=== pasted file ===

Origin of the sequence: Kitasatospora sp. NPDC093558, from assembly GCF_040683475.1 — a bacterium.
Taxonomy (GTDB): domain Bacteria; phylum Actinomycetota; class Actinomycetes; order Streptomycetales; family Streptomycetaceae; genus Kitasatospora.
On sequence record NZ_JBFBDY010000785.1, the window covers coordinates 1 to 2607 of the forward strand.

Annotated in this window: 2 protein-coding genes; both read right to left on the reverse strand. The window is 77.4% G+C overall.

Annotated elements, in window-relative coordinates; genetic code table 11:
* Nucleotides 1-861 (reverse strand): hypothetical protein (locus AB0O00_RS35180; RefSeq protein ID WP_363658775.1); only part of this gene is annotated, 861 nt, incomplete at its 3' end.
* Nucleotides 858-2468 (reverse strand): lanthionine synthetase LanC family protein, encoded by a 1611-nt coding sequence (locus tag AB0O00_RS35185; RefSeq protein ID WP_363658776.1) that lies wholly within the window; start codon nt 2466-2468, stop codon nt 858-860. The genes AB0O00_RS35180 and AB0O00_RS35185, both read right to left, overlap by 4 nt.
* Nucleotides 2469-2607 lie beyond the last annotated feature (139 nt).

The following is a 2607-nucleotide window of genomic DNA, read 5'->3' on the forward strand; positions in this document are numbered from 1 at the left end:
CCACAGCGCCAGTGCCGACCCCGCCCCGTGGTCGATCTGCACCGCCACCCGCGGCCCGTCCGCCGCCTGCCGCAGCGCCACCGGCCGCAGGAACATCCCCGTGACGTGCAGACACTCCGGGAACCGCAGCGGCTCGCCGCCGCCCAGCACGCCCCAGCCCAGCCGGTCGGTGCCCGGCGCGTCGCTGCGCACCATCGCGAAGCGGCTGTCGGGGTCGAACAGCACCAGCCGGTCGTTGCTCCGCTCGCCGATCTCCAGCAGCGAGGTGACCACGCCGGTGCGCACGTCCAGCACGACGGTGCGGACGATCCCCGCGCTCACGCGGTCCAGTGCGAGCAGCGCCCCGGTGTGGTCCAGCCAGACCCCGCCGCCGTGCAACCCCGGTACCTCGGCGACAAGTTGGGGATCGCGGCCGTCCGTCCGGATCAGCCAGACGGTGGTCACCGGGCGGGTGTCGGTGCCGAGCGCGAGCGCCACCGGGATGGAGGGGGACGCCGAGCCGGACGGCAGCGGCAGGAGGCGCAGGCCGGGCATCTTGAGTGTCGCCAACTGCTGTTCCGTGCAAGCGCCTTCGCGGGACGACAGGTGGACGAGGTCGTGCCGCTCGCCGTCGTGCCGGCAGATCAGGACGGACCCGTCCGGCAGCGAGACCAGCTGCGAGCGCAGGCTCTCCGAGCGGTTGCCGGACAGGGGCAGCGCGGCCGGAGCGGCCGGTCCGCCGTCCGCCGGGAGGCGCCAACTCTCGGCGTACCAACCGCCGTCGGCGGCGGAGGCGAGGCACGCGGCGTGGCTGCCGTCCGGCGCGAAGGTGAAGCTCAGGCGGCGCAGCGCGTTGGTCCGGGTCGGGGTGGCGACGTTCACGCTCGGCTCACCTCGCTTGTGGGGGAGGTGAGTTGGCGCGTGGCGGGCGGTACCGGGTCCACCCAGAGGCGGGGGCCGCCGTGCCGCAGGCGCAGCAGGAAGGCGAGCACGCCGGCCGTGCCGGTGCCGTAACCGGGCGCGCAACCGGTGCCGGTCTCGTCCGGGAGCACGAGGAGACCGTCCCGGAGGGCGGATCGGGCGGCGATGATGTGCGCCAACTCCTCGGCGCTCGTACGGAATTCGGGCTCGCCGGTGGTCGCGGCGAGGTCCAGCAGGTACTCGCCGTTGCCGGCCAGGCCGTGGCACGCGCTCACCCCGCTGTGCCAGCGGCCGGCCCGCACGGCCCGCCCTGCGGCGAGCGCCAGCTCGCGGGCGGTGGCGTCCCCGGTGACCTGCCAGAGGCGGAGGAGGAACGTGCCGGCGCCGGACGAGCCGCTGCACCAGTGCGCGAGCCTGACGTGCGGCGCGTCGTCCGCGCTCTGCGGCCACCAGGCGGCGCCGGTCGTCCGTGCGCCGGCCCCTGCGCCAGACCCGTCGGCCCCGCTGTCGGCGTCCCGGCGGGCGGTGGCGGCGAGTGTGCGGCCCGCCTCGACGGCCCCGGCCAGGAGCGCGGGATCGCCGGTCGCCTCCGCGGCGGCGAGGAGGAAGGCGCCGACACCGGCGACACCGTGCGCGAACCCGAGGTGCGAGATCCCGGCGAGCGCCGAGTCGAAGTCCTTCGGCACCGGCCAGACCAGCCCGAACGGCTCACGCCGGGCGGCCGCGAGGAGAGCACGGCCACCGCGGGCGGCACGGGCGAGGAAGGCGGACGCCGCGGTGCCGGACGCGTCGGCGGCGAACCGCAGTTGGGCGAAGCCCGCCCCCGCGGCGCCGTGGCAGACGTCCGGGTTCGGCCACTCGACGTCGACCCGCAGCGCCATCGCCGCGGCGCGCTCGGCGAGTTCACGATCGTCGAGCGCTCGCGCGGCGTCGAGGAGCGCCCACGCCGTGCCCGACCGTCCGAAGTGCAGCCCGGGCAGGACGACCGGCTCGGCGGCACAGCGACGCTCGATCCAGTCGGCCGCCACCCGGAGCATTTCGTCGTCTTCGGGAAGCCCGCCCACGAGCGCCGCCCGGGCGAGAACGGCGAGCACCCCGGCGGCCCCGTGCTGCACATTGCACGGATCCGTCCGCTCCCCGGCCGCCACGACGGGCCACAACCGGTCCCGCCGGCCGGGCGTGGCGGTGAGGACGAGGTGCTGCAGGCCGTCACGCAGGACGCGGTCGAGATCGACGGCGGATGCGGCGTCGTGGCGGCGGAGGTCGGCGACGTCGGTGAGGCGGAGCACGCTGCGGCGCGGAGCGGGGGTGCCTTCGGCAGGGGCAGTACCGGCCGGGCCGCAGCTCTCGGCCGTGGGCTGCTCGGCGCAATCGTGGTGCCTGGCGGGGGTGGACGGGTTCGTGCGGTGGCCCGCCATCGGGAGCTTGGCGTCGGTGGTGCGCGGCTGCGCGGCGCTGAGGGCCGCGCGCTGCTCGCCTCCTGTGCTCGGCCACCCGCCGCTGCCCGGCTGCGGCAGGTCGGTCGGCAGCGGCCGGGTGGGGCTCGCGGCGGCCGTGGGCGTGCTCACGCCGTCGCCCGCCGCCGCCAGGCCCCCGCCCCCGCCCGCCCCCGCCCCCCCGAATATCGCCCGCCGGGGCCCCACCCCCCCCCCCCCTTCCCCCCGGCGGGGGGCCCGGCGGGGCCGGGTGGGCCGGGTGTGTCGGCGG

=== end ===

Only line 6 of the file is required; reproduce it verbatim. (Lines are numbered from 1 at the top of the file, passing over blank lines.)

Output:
* Nucleotides 1-861 (reverse strand): hypothetical protein (locus AB0O00_RS35180; RefSeq protein ID WP_363658775.1); only part of this gene is annotated, 861 nt, incomplete at its 3' end.